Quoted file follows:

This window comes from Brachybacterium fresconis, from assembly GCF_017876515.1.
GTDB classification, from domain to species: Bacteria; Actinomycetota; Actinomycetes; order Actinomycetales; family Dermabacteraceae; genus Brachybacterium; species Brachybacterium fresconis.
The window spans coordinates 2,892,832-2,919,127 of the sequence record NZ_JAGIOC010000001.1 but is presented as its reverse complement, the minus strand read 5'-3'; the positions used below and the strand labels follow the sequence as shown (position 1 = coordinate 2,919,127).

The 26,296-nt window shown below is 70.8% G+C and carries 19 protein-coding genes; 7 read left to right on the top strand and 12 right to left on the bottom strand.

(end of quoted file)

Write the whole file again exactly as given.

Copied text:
This window comes from Brachybacterium fresconis, from assembly GCF_017876515.1.
GTDB classification, from domain to species: Bacteria; Actinomycetota; Actinomycetes; order Actinomycetales; family Dermabacteraceae; genus Brachybacterium; species Brachybacterium fresconis.
The window spans coordinates 2,892,832-2,919,127 of the sequence record NZ_JAGIOC010000001.1 but is presented as its reverse complement, the minus strand read 5'-3'; the positions used below and the strand labels follow the sequence as shown (position 1 = coordinate 2,919,127).

The 26,296-nt window shown below is 70.8% G+C and carries 19 protein-coding genes; 7 read left to right on the top strand and 12 right to left on the bottom strand.